The Days of Hebrew Calligraphy took place within the Mystery of the World’s Calligraphy exhibition held at the Contemporary Museum of Calligraphy in the capital. The event was organized by the National Union of Calligraphers and MVK, the International Exhibition Company with the assistance of the Israeli cultural centre in Moscow.
The works of two calligraphy masters from Israel Avraham Borshevsky and Izzy Pludwinski were displayed at the special stand dedicated to Hebrew calligraphy among the other exhibits from 26 countries.
Avraham Borshevsky, Israeli calligrapher, a famous expert in Judaic sacred texts made a presentation on Kosher Calligraphy subject within the event. The master of calligraphy described Muscovites about the history of Israeli calligraphy, about its laws, peculiarities and characteristics. Moreover, under the leadership of Avraham Borshevsky three master-classes on kosher Jewish calligraphy were held, and two of them were schoolchildren-oriented. A presentation of Borshevsky’s book called Truisms (kosher calligraphy) also took place.
Unique works by Avraham Borshevsky are well known outside of Israel, many of them are stored in museums and private collections all over the world. His calligraphy works are true masterpieces that perfectly match ornate lettering with the picture. Each of Borshevsky works includes sayings and commandments from the Tanakh. Among them are: the Book of Esther, blessings and even a ketubah (a special type of Jewish prenuptial agreement, part of a traditional Jewish marriage), many of them are executed on parchment, the master’s favourite material, others: on papyrus or paper. Some of his works feature gems and gold. The author explains that he tried to show the beauty of the Hebrew letters in his works: “I wanted people to decorate their homes with my works. As it is written in the Holy Scripture: decorated in the commandments, not only execute it.”
What does a “kosher calligraphy” mean exactly? There are several types of parchment used to write sacred texts. All of them are made of pure (kosher) animals“ leather: cow’s, calf’s or goat’s. The font used in Jewish sacred calligraphy is called Ashuri (ktav Ashuri). It consists of 27 letters (22 principal letters and 5 finals). There are very strict requirements for these texts, but the most severe rules are applied for a mezuzah. Their infraction makes the scroll non kosher (for example, a crack in a letter).
Mezuzot and tefillin should only be written from right to left (i.e. in the order the text is read), while a Torah scroll and can be written from left to right. Mezuzot and tefillin can be written from memory, but the Torah scroll must be copied from the sample only. Scrolls are written by hand, it is necessary that the text was written by a human.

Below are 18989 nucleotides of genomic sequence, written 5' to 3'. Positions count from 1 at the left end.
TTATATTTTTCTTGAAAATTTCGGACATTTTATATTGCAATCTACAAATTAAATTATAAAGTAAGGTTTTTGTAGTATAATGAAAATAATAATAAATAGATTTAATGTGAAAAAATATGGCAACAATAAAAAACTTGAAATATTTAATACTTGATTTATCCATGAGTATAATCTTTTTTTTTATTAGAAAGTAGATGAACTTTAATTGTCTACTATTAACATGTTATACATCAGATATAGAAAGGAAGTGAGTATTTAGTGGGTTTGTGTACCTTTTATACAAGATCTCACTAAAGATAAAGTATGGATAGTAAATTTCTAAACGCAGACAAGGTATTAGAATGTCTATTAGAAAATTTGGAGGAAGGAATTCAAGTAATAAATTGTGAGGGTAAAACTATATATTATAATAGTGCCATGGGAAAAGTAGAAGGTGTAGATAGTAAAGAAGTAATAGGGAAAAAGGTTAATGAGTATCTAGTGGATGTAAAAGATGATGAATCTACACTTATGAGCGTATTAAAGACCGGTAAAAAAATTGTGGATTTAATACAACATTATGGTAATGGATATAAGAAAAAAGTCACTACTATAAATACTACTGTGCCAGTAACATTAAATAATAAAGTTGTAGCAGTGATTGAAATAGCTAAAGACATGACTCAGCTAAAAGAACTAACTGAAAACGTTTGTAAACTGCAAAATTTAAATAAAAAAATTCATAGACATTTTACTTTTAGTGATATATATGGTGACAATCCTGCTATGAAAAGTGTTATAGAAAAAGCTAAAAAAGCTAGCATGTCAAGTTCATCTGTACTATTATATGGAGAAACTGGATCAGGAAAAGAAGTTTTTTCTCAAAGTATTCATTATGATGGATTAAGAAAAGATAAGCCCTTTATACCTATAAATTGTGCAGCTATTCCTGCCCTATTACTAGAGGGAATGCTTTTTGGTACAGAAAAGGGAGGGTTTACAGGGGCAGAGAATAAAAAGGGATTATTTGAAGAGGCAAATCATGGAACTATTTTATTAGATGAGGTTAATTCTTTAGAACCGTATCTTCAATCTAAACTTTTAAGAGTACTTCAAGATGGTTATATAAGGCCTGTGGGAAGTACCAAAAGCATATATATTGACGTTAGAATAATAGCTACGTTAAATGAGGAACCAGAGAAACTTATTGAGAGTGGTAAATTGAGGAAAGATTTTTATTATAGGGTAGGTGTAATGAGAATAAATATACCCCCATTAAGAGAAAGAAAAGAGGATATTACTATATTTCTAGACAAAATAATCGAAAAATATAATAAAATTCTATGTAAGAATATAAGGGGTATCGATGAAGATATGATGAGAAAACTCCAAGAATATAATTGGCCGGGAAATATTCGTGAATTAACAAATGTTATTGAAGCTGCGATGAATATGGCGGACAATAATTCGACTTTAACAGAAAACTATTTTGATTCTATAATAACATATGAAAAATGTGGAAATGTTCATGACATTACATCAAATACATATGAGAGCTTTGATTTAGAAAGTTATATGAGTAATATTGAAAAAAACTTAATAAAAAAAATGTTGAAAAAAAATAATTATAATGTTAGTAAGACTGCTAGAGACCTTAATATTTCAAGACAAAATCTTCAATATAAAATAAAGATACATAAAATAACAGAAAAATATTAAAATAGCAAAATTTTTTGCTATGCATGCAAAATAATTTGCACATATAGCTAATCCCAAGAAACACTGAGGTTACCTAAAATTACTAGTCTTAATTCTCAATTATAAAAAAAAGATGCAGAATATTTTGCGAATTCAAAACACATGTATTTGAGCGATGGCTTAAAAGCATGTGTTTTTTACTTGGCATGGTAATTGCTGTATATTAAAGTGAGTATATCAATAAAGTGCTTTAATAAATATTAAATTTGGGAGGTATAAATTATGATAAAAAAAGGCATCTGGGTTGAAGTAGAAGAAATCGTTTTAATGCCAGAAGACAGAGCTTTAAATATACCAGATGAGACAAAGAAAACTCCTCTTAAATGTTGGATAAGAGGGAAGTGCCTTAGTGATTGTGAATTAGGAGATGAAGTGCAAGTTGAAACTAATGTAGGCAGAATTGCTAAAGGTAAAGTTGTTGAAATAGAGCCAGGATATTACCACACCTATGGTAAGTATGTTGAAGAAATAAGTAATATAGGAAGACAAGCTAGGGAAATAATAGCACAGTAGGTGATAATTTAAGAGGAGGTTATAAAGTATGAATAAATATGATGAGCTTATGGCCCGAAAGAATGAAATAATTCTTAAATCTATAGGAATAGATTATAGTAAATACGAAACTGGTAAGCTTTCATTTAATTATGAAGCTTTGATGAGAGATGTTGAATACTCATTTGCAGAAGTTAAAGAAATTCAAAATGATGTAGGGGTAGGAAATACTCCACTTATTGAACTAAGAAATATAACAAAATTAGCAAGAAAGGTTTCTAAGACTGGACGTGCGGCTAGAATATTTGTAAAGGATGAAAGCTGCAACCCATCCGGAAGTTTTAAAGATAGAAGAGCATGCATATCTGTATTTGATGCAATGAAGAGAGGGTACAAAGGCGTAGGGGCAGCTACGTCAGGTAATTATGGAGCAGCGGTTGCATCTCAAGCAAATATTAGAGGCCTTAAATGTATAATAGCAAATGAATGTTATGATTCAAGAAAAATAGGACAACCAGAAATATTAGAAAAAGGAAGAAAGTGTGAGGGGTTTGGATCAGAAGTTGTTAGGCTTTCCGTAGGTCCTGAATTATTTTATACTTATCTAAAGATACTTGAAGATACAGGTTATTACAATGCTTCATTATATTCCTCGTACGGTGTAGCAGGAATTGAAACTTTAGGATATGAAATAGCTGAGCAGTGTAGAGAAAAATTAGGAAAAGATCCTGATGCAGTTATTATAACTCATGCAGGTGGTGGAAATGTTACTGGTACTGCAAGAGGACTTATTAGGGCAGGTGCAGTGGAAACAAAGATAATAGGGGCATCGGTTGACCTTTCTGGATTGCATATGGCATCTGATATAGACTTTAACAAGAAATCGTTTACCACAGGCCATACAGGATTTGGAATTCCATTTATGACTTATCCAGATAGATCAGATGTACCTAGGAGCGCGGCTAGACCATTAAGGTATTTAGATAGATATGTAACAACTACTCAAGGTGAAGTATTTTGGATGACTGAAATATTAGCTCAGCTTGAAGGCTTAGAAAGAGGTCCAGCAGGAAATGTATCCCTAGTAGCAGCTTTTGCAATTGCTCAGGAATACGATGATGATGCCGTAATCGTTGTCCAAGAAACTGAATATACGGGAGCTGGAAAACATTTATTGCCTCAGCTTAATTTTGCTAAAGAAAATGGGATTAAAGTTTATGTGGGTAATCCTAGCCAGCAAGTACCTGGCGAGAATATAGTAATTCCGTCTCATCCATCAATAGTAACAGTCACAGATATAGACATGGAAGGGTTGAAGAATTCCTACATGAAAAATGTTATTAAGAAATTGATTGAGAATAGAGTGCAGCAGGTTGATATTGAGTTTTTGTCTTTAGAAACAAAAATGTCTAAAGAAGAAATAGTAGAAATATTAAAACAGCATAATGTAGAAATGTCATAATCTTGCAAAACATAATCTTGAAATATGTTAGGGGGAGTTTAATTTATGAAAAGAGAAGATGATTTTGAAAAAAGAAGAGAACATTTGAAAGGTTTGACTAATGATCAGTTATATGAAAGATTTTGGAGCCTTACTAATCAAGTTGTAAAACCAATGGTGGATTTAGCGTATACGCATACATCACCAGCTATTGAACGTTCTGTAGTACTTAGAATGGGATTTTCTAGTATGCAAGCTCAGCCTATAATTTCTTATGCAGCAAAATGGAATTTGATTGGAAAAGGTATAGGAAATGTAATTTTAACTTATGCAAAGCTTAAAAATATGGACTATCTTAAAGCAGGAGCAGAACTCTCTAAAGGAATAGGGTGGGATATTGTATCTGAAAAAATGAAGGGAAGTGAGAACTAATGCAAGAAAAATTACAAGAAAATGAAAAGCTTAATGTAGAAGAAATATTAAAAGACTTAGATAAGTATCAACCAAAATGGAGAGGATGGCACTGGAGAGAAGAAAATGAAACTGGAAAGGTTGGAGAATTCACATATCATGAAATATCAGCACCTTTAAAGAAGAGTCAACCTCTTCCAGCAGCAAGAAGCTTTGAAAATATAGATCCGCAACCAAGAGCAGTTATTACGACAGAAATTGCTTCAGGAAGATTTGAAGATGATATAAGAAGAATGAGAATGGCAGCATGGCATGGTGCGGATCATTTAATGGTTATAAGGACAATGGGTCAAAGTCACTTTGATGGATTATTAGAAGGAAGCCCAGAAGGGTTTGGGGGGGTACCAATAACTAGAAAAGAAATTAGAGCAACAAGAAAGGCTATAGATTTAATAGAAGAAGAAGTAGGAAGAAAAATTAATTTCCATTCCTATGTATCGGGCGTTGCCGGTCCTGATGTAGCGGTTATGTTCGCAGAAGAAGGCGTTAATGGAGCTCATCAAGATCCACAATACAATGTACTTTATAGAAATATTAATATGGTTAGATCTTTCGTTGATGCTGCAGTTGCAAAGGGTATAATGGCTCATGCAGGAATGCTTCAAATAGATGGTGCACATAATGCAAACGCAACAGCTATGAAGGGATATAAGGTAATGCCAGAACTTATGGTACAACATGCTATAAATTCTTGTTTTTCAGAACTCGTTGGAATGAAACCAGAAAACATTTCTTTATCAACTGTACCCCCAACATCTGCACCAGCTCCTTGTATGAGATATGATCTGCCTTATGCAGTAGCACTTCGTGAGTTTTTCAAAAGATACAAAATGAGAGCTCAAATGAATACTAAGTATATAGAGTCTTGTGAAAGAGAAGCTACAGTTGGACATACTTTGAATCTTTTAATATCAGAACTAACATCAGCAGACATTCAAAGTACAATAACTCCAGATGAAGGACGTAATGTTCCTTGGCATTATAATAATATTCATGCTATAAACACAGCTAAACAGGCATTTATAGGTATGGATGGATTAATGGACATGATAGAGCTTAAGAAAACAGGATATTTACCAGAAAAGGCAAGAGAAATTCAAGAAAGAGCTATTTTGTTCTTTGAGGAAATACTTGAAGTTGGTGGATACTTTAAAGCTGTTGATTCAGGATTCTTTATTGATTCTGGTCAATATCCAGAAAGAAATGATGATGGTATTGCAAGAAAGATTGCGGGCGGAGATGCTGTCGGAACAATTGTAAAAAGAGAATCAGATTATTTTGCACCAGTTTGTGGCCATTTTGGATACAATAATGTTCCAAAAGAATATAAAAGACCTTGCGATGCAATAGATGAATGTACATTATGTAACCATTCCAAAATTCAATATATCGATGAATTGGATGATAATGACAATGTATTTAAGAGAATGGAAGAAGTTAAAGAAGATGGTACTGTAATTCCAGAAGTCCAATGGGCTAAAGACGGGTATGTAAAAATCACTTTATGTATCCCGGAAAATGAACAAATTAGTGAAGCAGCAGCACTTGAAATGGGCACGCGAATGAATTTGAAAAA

Bamboo or bird’s quills (usually it is a turkey quill) are used as writing tools. A quill is more elastic, it can produce thin and thick lines as well (bamboo quills make only thick lines without crowns, which are then written separately).
There are definitely requirements for the ink structure as well as for a tool and a parchment. Moreover, a special temperature and humidity level is used in order to make the scroll of a better quality. An aesthetic part is not the main thing in Hebrew calligraphy, unlike the Western tradition. It is important the letters to be written correctly, according to all requirements. Although the most beautiful Borshevsky’s works there is an aesthetic origin, of course.
Avraham Borshevsky shares that in his opinion calligraphy symbolizes the fate of the Israeli people: “Look at the letters in the Hebrew language. It seems like each of them exists separately from the others, but in the meantime, a strong intrinsic relation unites them. I do not have any work which would implement only an aesthetic function. Each of the letters has a word included in the center.”
In April of this year, the Jerusalem Torah scribe and calligrapher Avraham Borshevsky managed to create a masterpiece that has impressed the world known experts with its perfection. The case in point is the sacred kosher mezuzah parchment scroll of 94 cm to 76 cm size, which is located in a container of 110 cm height. It is made with pen in a special font of striking beauty following strict canons of sacred Hebrew calligraphy with the directions from the Zohar book included. The canonic text of the mezuzah consists of two paragraphs from the Pentateuch (Deuteronomy 6:4-9 and 11:13-21). In fact, this mezuzah is the most unique manuscript among all famous Jewish manuscripts in the whole world, because the whole manuscript is written entirely in large font. This memorial of Jewish culture is also listed in the Guinness Book of Records as the largest kosher mezuzah ever written in history.
The days of Hebrew Calligraphy were organized in Moscow with the participation of Israeli cultural center and with the active assistance of Yossi Tavor, the First Secretary of the Embassy of Israel in the Russian Federation. Since the museum exhibition was timed to the presentation of the handwritten copy of the Constitution of the Russian Federation, the Israeli cultural center presented to the museum the copy of the Israeli Declaration of Independence.
According to Russian mass media materials
Avraham Borshevsky was born in 1970 in Korosten, Ukraine, and grew up in Leningrad (now St.Petersburg) Russia. He received his artistic education from the Department of Architecture of the Leningrad Civil Engineering Institute. Borshevsky became an expert in Judaic sacred texts and a master of canonic Hebrew calligraphy at Jerusalemite Shvut Ami Yeshiva.
Avraham Borshevsky′s illuminated manuscripts have been displayed at exhibitions in Jerusalem (Israel), Moscow (Russia), Boca Raton (Florida, USA) and Bratislava (Slovakia).
His personal Internet site: www.borshevsky.com